In which a veteran of cultural studies seminars in the 1990s moves into academic administration and finds himself a married suburban father of two. Foucault, plus lawn care.
For bloggers of a certain vintage -- those of us who marched into the academic blogosphere around 2004-5 -- the news that Bitch, Ph.D. has called it a day is a bit of a shock.
In her day, Bitch was the undisputed champ of the academic blogosphere. She combined attitude, insight, attitude, humor, autobiography, attitude, sex, and attitude in unpredictable but irresistible ways. She could single-handedly change the entire conversation -- yes, kids, there was a time when there was a single conversation -- just by calling attention to it. And I have to admit that her stories about Pseudonymous Kid struck a chord, since he isn’t much older than TB.
Her links were mighty. The day she linked to my Elephants piece, I got more traffic than I ever had before, and probably since. In one of her early rounds of guest blogging, she even let me pinch-hit for her for a few posts. It didn’t go especially well -- I decided to try to fit her voice, only to discover that she was an original -- but I was flattered and thrilled to have the chance to try. (Her commenters were a lot tougher than mine!) Though we wrote from wildly different situations, I saw a kindred spirit there, and at one point even tried, unsuccessfully, to recruit her to my college.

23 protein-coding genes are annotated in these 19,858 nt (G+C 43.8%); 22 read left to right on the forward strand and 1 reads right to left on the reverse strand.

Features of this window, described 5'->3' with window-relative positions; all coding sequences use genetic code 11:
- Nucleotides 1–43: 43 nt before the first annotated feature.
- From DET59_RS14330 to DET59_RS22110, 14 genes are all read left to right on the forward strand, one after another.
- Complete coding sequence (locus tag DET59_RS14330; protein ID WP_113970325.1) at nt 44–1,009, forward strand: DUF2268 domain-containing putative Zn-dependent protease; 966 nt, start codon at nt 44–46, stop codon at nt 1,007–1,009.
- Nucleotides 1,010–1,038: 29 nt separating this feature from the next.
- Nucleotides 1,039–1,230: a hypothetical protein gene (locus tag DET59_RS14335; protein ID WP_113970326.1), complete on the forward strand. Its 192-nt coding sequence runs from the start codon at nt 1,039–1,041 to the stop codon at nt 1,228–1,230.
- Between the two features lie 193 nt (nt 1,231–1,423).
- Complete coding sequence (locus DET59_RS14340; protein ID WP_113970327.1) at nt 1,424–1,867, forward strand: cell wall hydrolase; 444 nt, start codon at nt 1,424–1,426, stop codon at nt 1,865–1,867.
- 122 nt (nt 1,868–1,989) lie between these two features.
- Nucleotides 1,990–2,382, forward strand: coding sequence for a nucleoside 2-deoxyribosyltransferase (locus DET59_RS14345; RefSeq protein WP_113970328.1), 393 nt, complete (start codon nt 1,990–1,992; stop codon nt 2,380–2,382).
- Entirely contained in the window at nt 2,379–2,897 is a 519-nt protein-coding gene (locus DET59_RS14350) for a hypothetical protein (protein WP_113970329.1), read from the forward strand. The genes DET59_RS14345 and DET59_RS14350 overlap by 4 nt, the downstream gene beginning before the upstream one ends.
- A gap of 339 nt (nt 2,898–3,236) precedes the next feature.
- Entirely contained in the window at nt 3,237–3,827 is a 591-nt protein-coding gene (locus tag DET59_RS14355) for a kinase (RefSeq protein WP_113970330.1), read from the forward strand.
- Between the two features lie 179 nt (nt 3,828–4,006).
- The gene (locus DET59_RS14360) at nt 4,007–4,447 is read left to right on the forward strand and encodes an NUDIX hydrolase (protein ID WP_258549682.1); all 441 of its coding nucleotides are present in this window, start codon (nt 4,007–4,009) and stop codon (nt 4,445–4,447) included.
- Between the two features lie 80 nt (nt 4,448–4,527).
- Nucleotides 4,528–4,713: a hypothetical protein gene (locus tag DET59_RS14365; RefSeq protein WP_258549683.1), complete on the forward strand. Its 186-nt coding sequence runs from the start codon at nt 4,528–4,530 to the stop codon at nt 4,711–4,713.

In many ways, she was a sort of successor to the Invisible Adjunct. For a few years there, the sheer novelty of an open, public sphere in which people could write across ranks and tell their respective truths in narrative form drew a spate of frustrated people whose pent-up frustration gave rise to some prickly, but damned interesting, writing. Some of the topics had never been discussed candidly in public before, and while the efforts often wore the awkwardness of first drafts, they also carried the energy of discovery. Those early flame wars got as heated as they did because they felt like they mattered.
Since then, the blogosphere has evolved and fragmented. Facebook and Twitter came along and sent conversations in different directions, and after a few years, many of the “I’ve always wanted to write about this” topics had been written about. That’s not to deny that nifty writers still come along, but the sense of a ‘scene’ has faded. I have to admit reading far fewer blogs than I used to, and being surprised somewhat less often than I once was.
I recall a piece Bitch did several years ago about bloggers as living, breathing “author-functions.” (They’re sort of like personas.) Part of the appeal of following blogs is watching the author-functions evolve, and become more like themselves. Some, like Dr. Crazy, actually mark the transitions with formal changes of address. Others, like Aunt B., become the published authors they always should have been. My own space became a cross between a blog and a column, which was how I had always thought of it in the first place. Bitch herself moved away from academia, and the blog did, too.
Heaven knows we need people who speak the truth about academia, in their own voices, across ranks. People who can do that in interesting ways are rare. Those who can add humor, and attitude, and the unmistakable stamp of a person underneath it all are even rarer.
Au revoir, Bitch. May you and PK bring your characteristic grace and vinegar with you, wherever your next adventures take you.
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College of Liberal Arts and Sciences: Lecturer/Instructor - East Asian Languages and Cultures (F1600038)